Bang goes the law degree
By Christian Metcalfe
With universities focusing on employment statistics, is it the end of the law degree as we know it?
So you want to become a lawyer? The good and the bad news is that over the next five years the routes to qualification as either a solicitor, barrister or legal executive will be changing rapidly.
While the routes open to your parents’ generation or even that of older siblings may well have encountered a number of twists, turns or dead ends, new opportunities have developed since then.
The communications revolution and the changes to the provision of legal services wrought by the Legal Services Act, as law moves from a professional-based delivery system to a business-based system, will have a radical effect on the provision of legal education and training.
Also, the new fees regime, which could see fees soar to £9,000, means law students will be asking universities and colleges more specific questions as they look to secure the competitive edge over graduates from other ‘lesser’ law degree courses.
As a response to the changes in the legal market, the largest frontline legal regulators have commissioned a root-and-branch review into the ‘fitness for purpose’ of legal education and training (see feature, page 20), the most comprehensive review of its kind in the past 40 years.
The outcome of that review will not be known until December 2012 at the earliest, but students need to be aware of the potential changes to ensure that the provider they choose will give them the right tools for success.
Richard De Friend, director of the College of Law’s (CoL) Bloomsbury branch, suggests that the changes will see a rationalisation of the kinds of degree available and it will become important for prospective students and employers to know what they can expect from particular types of law degree. The crucial information for students will be employment statistics, which will be published as part of the new fees regime.
“Students will be able to know what bang they can get for their buck in higher education,” says De Friend.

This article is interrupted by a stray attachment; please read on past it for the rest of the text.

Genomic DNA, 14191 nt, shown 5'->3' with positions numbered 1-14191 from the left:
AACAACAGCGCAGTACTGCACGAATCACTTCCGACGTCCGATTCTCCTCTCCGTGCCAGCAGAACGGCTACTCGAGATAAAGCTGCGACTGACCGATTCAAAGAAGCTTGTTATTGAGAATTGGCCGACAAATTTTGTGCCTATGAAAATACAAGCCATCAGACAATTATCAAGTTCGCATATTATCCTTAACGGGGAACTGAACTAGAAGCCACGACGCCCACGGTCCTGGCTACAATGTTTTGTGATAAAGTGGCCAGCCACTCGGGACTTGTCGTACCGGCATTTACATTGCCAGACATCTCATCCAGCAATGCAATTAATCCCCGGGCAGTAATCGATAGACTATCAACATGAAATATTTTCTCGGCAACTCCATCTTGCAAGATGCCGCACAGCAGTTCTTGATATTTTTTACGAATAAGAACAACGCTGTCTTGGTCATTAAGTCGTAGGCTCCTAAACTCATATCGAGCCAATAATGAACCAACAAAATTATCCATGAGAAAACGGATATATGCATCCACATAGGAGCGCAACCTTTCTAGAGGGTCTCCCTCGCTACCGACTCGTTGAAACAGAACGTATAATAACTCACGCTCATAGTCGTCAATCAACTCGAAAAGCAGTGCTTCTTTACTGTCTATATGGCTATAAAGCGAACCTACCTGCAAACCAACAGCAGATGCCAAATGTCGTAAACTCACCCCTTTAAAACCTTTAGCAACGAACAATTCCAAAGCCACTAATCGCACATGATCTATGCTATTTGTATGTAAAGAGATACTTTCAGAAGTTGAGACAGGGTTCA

In terms of substantive changes to law degrees he says there will be little change in the “elite academic universities”, including Oxford and Cambridge and members of the Russell Group of universities, as their graduates “are highly valued by employers, less because of what was done or learned on the degrees than for the kind of inherent qualities they are seen as having”.
Other universities will have to undergo significant redesigns of their law curriculums to develop degrees that better prepare students to practise law. To make such claims, the universities will have to show that their courses are sufficiently vocational and that students completing their degrees can handle a range of typical legal cases at trainee or even NQ-level.
To pass such degrees, students will have to show that they can draw up documents such as straightforward wills and conveyances, possibly conduct relatively non-contentious claims on behalf of clients, advise on uncomplicated divorces, and be ready for immediate employment at the end of the three-year course.
There will also be an increase in exempting degrees that incorporate academic and vocational stages, such as CoL’s two-year intensive vocational LLB degree followed by the Legal Practice Course (LPC) or Bar Professional Training Course (BPTC), which is, in effect, a three-year intensive programme.
Four-year exempting law degrees are offered by the universities of Huddersfield, Northumbria and Westminster, which all combine a law degree with the LPC.
Northumbria also runs a unique course combining the three stages of qualifying – educational (LLB), vocational (LPC) and the training contract – that enables students to enter practice as fully-fledged solicitors. Nottingham Trent University runs a course that combines the LPC with a four-year sandwich degree.